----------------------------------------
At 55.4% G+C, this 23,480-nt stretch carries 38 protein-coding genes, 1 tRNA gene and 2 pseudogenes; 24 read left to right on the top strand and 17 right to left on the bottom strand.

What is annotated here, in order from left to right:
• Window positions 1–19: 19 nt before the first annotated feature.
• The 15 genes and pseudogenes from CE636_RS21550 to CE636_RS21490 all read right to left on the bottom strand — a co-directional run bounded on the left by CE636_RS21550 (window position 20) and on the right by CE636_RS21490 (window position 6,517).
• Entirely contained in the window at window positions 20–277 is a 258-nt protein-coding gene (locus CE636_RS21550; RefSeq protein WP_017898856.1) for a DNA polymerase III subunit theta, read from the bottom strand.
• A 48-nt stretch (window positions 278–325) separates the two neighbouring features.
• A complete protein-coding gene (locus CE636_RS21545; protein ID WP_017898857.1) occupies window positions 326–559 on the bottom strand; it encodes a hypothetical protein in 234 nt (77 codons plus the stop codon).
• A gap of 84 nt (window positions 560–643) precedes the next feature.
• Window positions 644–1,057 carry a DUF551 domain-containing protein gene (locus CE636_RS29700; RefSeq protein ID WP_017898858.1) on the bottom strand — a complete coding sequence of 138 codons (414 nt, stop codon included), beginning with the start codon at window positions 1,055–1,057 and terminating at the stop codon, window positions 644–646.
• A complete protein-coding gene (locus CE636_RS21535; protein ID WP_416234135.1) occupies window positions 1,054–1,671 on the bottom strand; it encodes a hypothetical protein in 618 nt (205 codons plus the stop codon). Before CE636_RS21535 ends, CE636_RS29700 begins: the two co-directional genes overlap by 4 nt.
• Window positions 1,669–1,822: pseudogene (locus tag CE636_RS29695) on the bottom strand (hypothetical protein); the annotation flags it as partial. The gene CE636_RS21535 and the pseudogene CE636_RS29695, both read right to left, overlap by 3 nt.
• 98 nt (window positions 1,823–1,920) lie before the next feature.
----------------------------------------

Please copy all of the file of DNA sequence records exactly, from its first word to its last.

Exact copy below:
At 55.4% G+C, this 23,480-nt stretch carries 38 protein-coding genes, 1 tRNA gene and 2 pseudogenes; 24 read left to right on the top strand and 17 right to left on the bottom strand.

What is annotated here, in order from left to right:
• Window positions 1–19: 19 nt before the first annotated feature.
• The 15 genes and pseudogenes from CE636_RS21550 to CE636_RS21490 all read right to left on the bottom strand — a co-directional run bounded on the left by CE636_RS21550 (window position 20) and on the right by CE636_RS21490 (window position 6,517).
• Entirely contained in the window at window positions 20–277 is a 258-nt protein-coding gene (locus CE636_RS21550; RefSeq protein WP_017898856.1) for a DNA polymerase III subunit theta, read from the bottom strand.
• A 48-nt stretch (window positions 278–325) separates the two neighbouring features.
• A complete protein-coding gene (locus CE636_RS21545; protein ID WP_017898857.1) occupies window positions 326–559 on the bottom strand; it encodes a hypothetical protein in 234 nt (77 codons plus the stop codon).
• A gap of 84 nt (window positions 560–643) precedes the next feature.
• Window positions 644–1,057 carry a DUF551 domain-containing protein gene (locus CE636_RS29700; RefSeq protein ID WP_017898858.1) on the bottom strand — a complete coding sequence of 138 codons (414 nt, stop codon included), beginning with the start codon at window positions 1,055–1,057 and terminating at the stop codon, window positions 644–646.
• A complete protein-coding gene (locus CE636_RS21535; protein ID WP_416234135.1) occupies window positions 1,054–1,671 on the bottom strand; it encodes a hypothetical protein in 618 nt (205 codons plus the stop codon). Before CE636_RS21535 ends, CE636_RS29700 begins: the two co-directional genes overlap by 4 nt.
• Window positions 1,669–1,822: pseudogene (locus tag CE636_RS29695) on the bottom strand (hypothetical protein); the annotation flags it as partial. The gene CE636_RS21535 and the pseudogene CE636_RS29695, both read right to left, overlap by 3 nt.
• 98 nt (window positions 1,823–1,920) lie before the next feature.